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Mad Max and Feminism

 Illustration by Chris B. Murray | newyorker.com

Illustration by Chris B. Murray | newyorker.com

I keep hearing about how the new Mad Max movie set a new standard for feminist films, and men everywhere feel duped and wronged because the leading female, Imperator Furiosa, took charge throughout the movie, and was Max's equal in killing and looking tough.

The movie was 120 minutes of pulse-pounding trepidation synchronized methodically with heavy explosions and V8 engines. It was nothing short of a cinematic marvel with the plot matching the visuals in drama and scale. There were so many things to like about this movie, not least of which were the female characters and their role.

It was apparent Miller put a lot of thought into Fury Road's story and characters, but other than having a female lead who has a shaved head and no love interest in the main character, the movie stuck with many of the normal action-movie tropes. The post-apocalyptic society was male-dominated, scantily clad female sex-slaves needed rescue, and in the end it was Max's plan that was followed and ended up working. The list could go on.

This isn't to say that I didn't enjoy the movie. There isn't much I would change about it, and it certainly deserves all the press and awards it has been receiving. This just recognizes the fact that, despite this movie, there are still several steps that need to be made before women have the same representation in the cinema as men. It's not as if the plot was driven by a group of female soldiers vying for an escape from a psychotic regime.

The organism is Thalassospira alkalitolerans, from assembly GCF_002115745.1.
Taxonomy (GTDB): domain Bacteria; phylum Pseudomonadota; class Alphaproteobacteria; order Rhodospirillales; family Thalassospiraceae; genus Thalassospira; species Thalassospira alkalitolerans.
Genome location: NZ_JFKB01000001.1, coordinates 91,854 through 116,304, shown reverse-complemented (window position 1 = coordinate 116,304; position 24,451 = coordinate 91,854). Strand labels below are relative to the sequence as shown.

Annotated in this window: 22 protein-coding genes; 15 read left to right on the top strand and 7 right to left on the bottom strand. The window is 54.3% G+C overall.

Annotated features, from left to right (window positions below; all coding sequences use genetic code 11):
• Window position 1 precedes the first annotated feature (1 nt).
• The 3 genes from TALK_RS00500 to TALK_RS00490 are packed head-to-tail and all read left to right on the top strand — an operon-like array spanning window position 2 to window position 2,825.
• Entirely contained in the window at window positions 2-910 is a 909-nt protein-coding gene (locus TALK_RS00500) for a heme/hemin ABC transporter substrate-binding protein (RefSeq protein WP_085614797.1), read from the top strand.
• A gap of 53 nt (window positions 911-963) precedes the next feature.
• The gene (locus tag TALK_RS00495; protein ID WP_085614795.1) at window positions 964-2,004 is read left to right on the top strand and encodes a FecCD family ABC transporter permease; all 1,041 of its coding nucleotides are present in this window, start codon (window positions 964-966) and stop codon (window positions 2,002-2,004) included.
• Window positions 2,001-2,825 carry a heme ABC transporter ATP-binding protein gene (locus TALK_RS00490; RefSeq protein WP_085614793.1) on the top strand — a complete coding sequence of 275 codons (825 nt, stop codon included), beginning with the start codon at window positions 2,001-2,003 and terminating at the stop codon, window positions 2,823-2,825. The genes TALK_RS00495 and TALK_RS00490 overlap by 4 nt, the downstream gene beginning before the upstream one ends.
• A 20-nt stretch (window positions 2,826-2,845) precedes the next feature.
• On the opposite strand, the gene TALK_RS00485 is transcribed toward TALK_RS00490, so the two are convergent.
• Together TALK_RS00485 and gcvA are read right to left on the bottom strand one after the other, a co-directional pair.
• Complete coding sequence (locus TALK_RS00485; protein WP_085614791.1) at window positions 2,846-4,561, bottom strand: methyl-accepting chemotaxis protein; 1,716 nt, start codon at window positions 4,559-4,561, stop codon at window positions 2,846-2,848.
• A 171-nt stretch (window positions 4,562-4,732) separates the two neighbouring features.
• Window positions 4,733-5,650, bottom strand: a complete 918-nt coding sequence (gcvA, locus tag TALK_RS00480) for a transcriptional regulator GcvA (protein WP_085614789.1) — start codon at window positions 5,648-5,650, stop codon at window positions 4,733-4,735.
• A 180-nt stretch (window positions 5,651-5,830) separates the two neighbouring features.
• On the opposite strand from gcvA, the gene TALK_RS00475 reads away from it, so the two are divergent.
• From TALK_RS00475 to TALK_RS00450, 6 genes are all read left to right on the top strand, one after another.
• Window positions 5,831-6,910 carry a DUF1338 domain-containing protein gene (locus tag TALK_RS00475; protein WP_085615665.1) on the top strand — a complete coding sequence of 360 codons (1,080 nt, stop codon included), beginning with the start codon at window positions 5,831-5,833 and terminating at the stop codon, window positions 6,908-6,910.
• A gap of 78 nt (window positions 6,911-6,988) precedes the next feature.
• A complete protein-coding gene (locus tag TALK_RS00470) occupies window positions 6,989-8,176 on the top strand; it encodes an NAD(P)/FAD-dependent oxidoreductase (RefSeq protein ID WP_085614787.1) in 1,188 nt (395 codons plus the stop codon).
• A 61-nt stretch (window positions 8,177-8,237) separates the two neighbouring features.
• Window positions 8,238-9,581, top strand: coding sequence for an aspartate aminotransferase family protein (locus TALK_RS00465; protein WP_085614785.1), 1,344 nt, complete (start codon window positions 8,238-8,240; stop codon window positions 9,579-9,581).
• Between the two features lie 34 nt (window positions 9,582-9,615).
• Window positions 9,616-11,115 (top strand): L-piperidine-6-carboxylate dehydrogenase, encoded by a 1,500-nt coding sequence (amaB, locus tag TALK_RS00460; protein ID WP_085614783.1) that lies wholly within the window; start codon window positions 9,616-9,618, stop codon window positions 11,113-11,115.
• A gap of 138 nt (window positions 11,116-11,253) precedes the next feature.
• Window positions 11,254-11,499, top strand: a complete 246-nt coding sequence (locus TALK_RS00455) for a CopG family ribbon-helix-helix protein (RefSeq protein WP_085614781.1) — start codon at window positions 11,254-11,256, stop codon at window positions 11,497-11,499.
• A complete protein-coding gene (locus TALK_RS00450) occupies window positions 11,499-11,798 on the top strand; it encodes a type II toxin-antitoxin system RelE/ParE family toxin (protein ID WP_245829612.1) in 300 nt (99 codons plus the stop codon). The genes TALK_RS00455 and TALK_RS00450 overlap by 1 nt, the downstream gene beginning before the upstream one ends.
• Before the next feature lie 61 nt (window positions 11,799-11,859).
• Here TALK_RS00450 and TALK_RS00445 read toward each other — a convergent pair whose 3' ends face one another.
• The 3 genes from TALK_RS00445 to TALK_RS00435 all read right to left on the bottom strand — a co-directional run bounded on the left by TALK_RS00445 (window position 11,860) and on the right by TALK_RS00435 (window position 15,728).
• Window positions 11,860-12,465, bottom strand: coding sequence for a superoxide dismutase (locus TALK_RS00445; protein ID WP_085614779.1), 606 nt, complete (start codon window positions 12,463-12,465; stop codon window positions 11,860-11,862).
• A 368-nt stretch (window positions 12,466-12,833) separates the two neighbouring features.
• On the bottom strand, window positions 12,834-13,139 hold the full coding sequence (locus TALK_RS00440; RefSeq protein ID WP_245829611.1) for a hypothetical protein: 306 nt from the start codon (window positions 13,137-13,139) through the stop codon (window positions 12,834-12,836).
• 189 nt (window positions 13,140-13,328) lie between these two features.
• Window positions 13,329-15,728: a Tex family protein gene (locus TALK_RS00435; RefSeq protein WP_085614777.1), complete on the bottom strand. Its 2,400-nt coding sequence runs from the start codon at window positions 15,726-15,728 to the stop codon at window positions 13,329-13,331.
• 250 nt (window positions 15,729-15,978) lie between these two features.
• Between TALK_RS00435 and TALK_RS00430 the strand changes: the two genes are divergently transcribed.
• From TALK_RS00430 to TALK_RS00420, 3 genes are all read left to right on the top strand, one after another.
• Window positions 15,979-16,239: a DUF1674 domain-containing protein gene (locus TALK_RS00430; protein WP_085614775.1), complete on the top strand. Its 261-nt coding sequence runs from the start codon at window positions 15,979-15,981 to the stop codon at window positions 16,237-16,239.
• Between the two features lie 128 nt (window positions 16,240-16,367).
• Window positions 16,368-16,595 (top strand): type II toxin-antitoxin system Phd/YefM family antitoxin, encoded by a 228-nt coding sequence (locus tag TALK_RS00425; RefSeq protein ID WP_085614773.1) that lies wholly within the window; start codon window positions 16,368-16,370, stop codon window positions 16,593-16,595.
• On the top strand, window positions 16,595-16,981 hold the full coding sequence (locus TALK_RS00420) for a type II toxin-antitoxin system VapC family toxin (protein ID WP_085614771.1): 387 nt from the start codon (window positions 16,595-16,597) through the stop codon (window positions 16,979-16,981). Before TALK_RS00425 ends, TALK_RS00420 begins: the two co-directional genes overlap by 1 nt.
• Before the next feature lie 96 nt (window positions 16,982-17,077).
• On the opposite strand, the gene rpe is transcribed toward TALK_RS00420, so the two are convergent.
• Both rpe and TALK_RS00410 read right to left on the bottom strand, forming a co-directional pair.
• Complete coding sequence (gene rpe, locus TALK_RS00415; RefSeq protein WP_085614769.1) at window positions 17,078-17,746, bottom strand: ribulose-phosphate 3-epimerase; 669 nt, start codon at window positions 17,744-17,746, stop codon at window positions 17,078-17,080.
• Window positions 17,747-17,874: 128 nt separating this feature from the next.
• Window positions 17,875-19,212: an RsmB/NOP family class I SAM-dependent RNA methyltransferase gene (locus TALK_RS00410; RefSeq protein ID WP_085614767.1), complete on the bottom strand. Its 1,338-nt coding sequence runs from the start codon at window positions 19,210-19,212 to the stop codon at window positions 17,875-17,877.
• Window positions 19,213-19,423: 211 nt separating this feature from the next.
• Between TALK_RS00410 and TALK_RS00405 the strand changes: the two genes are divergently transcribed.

So although it was phenomenal, just because Mad Max: Fury Road had several strong female characters in it does not mean it was a particularly feminist movie. I'm not sure why every book/film with important female characters (Game of Thrones, Hunger Games etc.) needs to be deemed "feminist" in the first place. Everyone should be feminist. Actually we should get rid of that word and start labeling the "non-feminists" who are, at best, a misguided sexists. Their thought process has no place in our world as we move forward, though I suppose I do enjoy laughing when they feel wrongly emasculated.

Go see Mad Max: Fury Road, and read this article from the Chicago Tribune. I think it's one of the best articles I've read so far about the movie.